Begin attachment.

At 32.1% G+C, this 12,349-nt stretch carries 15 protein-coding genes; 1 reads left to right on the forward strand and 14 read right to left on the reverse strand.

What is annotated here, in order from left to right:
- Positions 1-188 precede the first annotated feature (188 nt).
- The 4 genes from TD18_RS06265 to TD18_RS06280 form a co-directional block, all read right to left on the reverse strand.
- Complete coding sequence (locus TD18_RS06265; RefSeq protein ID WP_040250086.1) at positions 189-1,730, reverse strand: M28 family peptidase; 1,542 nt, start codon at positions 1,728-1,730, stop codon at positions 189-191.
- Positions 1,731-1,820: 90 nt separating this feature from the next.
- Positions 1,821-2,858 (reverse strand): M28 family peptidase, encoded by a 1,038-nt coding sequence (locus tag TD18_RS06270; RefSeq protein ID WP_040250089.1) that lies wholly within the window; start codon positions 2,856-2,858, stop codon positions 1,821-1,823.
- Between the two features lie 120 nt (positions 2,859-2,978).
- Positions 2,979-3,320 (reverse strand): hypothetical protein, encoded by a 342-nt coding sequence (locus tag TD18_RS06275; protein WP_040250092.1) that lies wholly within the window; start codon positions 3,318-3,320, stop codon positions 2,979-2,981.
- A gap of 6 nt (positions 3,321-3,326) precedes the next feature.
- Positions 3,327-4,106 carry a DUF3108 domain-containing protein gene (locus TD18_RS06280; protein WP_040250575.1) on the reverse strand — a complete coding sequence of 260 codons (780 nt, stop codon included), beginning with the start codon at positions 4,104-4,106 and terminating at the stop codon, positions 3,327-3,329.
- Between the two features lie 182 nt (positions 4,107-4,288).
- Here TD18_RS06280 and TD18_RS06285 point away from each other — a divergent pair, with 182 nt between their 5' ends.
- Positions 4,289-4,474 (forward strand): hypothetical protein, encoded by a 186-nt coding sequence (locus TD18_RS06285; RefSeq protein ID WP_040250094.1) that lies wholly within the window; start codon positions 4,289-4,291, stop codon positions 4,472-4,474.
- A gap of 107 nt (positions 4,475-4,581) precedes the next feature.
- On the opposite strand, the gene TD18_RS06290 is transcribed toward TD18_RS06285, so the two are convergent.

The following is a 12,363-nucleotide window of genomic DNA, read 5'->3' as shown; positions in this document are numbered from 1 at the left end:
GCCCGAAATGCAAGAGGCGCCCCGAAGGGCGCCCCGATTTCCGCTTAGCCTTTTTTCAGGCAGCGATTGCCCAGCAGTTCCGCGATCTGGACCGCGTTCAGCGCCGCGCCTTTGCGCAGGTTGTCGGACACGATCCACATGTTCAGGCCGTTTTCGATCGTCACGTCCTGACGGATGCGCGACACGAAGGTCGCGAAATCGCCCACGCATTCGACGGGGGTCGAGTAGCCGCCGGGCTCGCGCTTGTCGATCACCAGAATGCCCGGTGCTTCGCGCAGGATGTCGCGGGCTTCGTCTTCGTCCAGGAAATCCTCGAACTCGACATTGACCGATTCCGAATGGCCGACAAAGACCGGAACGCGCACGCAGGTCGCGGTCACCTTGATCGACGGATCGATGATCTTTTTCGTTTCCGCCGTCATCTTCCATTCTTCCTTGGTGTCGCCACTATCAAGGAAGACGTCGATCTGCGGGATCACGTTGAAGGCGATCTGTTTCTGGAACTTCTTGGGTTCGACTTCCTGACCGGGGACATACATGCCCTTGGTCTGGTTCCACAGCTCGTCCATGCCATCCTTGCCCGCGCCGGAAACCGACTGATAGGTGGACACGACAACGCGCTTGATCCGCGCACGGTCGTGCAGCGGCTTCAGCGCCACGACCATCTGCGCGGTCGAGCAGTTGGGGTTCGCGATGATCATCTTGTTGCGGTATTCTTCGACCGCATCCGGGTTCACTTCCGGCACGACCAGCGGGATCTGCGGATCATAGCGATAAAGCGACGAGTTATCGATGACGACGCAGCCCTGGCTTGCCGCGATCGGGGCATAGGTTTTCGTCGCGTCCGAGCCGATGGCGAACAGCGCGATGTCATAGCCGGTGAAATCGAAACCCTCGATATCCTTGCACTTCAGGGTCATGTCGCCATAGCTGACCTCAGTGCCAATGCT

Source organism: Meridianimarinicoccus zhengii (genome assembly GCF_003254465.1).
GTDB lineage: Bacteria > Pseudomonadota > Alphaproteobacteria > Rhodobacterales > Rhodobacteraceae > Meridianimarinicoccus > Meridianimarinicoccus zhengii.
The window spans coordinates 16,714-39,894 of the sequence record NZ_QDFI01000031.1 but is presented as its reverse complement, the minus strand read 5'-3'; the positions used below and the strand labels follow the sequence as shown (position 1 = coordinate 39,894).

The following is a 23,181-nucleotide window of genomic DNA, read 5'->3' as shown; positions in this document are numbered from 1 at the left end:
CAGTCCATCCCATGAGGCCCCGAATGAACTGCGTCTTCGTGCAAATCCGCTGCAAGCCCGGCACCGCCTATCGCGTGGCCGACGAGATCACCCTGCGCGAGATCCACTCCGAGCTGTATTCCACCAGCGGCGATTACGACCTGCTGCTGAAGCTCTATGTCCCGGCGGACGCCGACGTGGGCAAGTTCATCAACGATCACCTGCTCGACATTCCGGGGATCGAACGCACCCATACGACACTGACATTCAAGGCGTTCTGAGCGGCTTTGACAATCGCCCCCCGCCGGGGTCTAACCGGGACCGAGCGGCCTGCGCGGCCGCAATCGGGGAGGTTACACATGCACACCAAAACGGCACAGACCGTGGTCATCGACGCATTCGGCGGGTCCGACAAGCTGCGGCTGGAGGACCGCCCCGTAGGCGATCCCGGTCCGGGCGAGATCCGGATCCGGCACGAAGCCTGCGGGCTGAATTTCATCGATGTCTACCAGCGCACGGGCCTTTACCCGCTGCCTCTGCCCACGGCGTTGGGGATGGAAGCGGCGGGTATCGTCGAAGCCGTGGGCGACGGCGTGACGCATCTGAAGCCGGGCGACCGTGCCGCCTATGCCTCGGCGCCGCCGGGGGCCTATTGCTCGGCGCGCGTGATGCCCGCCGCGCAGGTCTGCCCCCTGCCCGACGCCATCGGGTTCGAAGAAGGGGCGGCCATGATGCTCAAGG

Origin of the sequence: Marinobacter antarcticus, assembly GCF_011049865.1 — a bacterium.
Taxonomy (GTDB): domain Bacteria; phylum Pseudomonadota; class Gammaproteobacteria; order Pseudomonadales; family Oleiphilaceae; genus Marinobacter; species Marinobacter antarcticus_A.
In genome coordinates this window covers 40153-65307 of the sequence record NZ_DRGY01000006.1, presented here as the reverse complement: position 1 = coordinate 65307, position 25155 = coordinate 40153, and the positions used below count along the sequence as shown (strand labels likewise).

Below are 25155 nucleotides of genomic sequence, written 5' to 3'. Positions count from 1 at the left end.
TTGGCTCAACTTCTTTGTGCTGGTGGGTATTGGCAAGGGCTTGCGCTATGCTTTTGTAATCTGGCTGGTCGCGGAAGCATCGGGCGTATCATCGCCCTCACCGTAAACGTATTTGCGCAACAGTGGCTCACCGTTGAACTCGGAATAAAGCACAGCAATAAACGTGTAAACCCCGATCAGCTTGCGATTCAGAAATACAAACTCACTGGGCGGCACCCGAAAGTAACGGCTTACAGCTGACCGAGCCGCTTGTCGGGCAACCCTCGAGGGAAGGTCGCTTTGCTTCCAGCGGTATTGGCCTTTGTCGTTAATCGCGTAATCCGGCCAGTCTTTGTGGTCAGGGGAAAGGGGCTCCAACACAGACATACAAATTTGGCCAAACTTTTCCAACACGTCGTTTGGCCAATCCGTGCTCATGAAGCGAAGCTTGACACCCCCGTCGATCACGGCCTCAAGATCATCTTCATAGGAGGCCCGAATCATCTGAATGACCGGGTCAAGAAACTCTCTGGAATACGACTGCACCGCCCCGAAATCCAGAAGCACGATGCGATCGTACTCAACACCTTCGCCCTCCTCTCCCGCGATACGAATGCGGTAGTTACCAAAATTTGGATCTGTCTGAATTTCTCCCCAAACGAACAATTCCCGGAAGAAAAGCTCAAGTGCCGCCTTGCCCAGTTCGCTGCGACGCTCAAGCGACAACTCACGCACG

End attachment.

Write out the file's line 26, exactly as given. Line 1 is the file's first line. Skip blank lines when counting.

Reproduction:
In genome coordinates this window covers 40153-65307 of the sequence record NZ_DRGY01000006.1, presented here as the reverse complement: position 1 = coordinate 65307, position 25155 = coordinate 40153, and the positions used below count along the sequence as shown (strand labels likewise).